US 2373218 A
Description (OCR text may contain errors)
April l0, 1945. A. B. ARNOLD OIL COOLER TUBE Filed Nov. ll, 1942 1 I l l 1 l 1 n 1 l 1 m l INVENToR. QTZL/zar 627720Z@ Patented Apr. 10, 1945 OIL CUOLER TUBE Arthur B. Arnold, Racine, Wis., assigner to Modine Manufacturing Company, Racine, Wis., a corporation of Wisconsin Application November 11, i942, seria1No.4s5,19s
(ci. 13s-3s) 4 Claims.
The present invention relates to a fluid conduit for heat transfer cores and comprises in general a tube provided with a certain internal iin construction for the'sole purpose of carrying out the principles of this invention. This tube may be utilized in any type of heat exchange unit and, obviously. may be used with cores having an enclosed water jacket surrounding said tubes or the tubes may be provided with fins joining the exteriors thereof and exposed for heat dissipation in the usual manner as is known in the art.
The iiuid conduit of the present invention is primarily directed and more specifically adapted for use in an oil cooler, but need not be limited thereto. One of the problems encountered in the cooling of the lubricating oils is to provide an oil cooler with tubes that will function efficiently in carrying out the purpose for which the unit is intended inasmuch as several of the conditions which prevail are dilllcult` to overcome. One of the conditions is the diillculty encountered in producing oil fiowage in the tubes of an oil cooling core. by reason of the relatively high viscosity or general sluggishness of lubricating oils and the more particular problem being the manner in which this viscosity is so rapidly increased with a decrease in the temperature of the oil. For example, with ordinary automobile lubricating oil oi the SAE No. 30 grade, it is found that oil of this viscosity will take approximately sixty seconds 210 F. to pass through a certain sized orilice, while the same oil will require four-hundred seconds to flow through the same orice when the temperature of this oil is reduced to 110 F.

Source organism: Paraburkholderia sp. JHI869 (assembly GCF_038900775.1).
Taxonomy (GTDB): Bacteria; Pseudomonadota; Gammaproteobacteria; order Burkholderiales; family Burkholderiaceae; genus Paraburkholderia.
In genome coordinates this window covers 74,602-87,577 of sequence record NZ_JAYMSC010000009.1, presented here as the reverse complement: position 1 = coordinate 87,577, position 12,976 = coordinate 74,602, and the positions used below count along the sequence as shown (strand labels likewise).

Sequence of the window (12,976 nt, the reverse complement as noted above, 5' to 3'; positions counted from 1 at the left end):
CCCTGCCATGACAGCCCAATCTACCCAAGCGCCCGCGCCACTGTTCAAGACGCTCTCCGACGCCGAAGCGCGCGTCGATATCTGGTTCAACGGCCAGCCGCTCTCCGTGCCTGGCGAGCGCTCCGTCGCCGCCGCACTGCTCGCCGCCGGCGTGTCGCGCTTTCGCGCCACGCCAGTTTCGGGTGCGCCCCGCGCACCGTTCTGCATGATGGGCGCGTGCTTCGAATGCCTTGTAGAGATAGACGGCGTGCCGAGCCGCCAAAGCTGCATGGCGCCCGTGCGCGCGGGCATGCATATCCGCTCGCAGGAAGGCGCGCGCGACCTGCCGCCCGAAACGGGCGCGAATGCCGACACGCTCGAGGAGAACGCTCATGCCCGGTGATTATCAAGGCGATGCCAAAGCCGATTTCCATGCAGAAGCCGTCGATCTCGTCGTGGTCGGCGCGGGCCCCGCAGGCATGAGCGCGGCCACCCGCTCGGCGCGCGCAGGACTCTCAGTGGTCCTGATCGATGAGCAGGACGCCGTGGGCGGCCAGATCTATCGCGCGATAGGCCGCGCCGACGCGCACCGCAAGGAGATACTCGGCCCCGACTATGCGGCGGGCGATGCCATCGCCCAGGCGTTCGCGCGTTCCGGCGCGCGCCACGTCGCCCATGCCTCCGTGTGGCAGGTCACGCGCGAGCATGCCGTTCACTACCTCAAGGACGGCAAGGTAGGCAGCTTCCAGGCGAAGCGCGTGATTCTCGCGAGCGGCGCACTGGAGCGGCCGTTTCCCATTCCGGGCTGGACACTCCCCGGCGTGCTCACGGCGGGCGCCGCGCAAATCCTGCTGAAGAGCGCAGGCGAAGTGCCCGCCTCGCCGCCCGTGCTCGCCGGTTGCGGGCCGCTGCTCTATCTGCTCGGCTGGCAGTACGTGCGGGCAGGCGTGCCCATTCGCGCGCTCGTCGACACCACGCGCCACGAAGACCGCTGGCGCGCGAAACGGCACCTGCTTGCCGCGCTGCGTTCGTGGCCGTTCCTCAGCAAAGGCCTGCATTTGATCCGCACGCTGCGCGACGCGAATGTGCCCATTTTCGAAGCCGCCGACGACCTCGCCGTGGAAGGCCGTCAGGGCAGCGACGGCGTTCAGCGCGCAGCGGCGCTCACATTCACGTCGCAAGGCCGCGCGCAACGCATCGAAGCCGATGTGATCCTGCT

lt is a known fact that liquids passing through conduits such as tubes will have a. higher velocity at the central portions of the tubes with respect to the liquid which flows adjacent the walls of the tubes by reason of the normal frictional reaction of said walls. This is true for any form of liquid which may be compelled to pass through tubes, pipes, or any other forms of conduits. However, when such tubes are used to pass oil, this normal frictional phenomena referred to is complicated and aggravated by the variable viscosity condition of the body of the oil particularly when the oil is subjected to colder temperatures. The effect of the 'lower temperatures on oil being forced through a cold tube or other passage within any type of oil cooler is that the oil next adjacent the internal tube walls or surfaces will become thick and sluggish due to its intimate contact with the cold walls of the tube and will tend to adhere to the surface or walls of the tube and actually function as a retarded insulating layer of oil to impede the flow of heat from the higher temperature oil that is passing through the central or core area of the tube. thereby substantially producing a concentric cellular stratification of the oil within a tube.